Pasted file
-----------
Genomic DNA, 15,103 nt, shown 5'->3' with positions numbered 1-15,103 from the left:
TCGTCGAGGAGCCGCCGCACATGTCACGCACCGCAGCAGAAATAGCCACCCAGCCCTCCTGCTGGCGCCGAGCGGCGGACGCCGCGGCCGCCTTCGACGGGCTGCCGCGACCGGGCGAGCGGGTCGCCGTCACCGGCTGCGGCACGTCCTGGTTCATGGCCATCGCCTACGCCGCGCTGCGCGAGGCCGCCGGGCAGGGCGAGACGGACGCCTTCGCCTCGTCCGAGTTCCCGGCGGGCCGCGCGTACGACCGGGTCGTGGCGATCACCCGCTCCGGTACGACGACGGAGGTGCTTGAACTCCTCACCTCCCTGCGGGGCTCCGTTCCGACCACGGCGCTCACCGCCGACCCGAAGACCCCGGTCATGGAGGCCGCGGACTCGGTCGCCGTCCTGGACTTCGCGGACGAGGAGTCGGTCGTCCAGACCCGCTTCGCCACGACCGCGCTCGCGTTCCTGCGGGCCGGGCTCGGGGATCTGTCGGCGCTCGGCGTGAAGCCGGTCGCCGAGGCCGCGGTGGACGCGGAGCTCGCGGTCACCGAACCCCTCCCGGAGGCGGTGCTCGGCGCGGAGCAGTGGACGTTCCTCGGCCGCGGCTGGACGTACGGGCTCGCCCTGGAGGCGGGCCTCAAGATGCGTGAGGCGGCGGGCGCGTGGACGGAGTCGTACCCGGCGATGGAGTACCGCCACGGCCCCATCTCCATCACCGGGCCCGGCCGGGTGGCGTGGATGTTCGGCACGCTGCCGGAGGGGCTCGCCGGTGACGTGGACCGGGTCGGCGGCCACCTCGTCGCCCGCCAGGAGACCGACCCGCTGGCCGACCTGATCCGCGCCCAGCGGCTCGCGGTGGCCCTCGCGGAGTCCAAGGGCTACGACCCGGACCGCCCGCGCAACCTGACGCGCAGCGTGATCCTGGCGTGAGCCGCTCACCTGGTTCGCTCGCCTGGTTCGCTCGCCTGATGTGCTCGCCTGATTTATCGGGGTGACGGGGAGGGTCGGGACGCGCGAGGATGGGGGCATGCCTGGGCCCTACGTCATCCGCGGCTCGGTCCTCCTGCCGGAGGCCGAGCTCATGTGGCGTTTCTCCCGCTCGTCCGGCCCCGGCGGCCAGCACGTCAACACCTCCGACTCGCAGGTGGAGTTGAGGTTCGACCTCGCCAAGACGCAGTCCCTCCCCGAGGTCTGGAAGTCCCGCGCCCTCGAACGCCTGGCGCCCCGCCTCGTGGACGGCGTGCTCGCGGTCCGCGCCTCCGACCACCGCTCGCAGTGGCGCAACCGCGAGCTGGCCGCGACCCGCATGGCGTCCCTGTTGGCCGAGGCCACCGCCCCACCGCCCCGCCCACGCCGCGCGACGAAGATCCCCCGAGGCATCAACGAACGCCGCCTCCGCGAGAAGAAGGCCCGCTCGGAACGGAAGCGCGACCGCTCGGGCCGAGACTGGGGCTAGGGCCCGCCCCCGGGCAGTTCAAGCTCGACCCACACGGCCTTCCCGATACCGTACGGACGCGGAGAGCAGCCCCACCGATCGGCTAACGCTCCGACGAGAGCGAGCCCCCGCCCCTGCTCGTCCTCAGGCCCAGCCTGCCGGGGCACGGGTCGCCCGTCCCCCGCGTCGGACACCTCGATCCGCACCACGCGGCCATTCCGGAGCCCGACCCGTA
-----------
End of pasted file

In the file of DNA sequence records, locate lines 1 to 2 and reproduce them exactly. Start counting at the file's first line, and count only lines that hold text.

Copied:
Genomic DNA, 15,103 nt, shown 5'->3' with positions numbered 1-15,103 from the left:
TCGTCGAGGAGCCGCCGCACATGTCACGCACCGCAGCAGAAATAGCCACCCAGCCCTCCTGCTGGCGCCGAGCGGCGGACGCCGCGGCCGCCTTCGACGGGCTGCCGCGACCGGGCGAGCGGGTCGCCGTCACCGGCTGCGGCACGTCCTGGTTCATGGCCATCGCCTACGCCGCGCTGCGCGAGGCCGCCGGGCAGGGCGAGACGGACGCCTTCGCCTCGTCCGAGTTCCCGGCGGGCCGCGCGTACGACCGGGTCGTGGCGATCACCCGCTCCGGTACGACGACGGAGGTGCTTGAACTCCTCACCTCCCTGCGGGGCTCCGTTCCGACCACGGCGCTCACCGCCGACCCGAAGACCCCGGTCATGGAGGCCGCGGACTCGGTCGCCGTCCTGGACTTCGCGGACGAGGAGTCGGTCGTCCAGACCCGCTTCGCCACGACCGCGCTCGCGTTCCTGCGGGCCGGGCTCGGGGATCTGTCGGCGCTCGGCGTGAAGCCGGTCGCCGAGGCCGCGGTGGACGCGGAGCTCGCGGTCACCGAACCCCTCCCGGAGGCGGTGCTCGGCGCGGAGCAGTGGACGTTCCTCGGCCGCGGCTGGACGTACGGGCTCGCCCTGGAGGCGGGCCTCAAGATGCGTGAGGCGGCGGGCGCGTGGACGGAGTCGTACCCGGCGATGGAGTACCGCCACGGCCCCATCTCCATCACCGGGCCCGGCCGGGTGGCGTGGATGTTCGGCACGCTGCCGGAGGGGCTCGCCGGTGACGTGGACCGGGTCGGCGGCCACCTCGTCGCCCGCCAGGAGACCGACCCGCTGGCCGACCTGATCCGCGCCCAGCGGCTCGCGGTGGCCCTCGCGGAGTCCAAGGGCTACGACCCGGACCGCCCGCGCAACCTGACGCGCAGCGTGATCCTGGCGTGAGCCGCTCACCTGGTTCGCTCGCCTGGTTCGCTCGCCTGATGTGCTCGCCTGATTTATCGGGGTGACGGGGAGGGTCGGGACGCGCGAGGATGGGGGCATGCCTGGGCCCTACGTCATCCGCGGCTCGGTCCTCCTGCCGGAGGCCGAGCTCATGTGGCGTTTCTCCCGCTCGTCCGGCCCCGGCGGCCAGCACGTCAACACCTCCGACTCGCAGGTGGAGTTGAGGTTCGACCTCGCCAAGACGCAGTCCCTCCCCGAGGTCTGGAAGTCCCGCGCCCTCGAACGCCTGGCGCCCCGCCTCGTGGACGGCGTGCTCGCGGTCCGCGCCTCCGACCACCGCTCGCAGTGGCGCAACCGCGAGCTGGCCGCGACCCGCATGGCGTCCCTGTTGGCCGAGGCCACCGCCCCACCGCCCCGCCCACGCCGCGCGACGAAGATCCCCCGAGGCATCAACGAACGCCGCCTCCGCGAGAAGAAGGCCCGCTCGGAACGGAAGCGCGACCGCTCGGGCCGAGACTGGGGCTAGGGCCCGCCCCCGGGCAGTTCAAGCTCGACCCACACGGCCTTCCCGATACCGTACGGACGCGGAGAGCAGCCCCACCGATCGGCTAACGCTCCGACGAGAGCGAGCCCCCGCCCCTGCTCGTCCTCAGGCCCAGCCTGCCGGGGCACGGGTCGCCCGTCCCCCGCGTCGGACACCTCGATCCGCACCACGCGGCCATTCCGGAGCCCGACCCGTA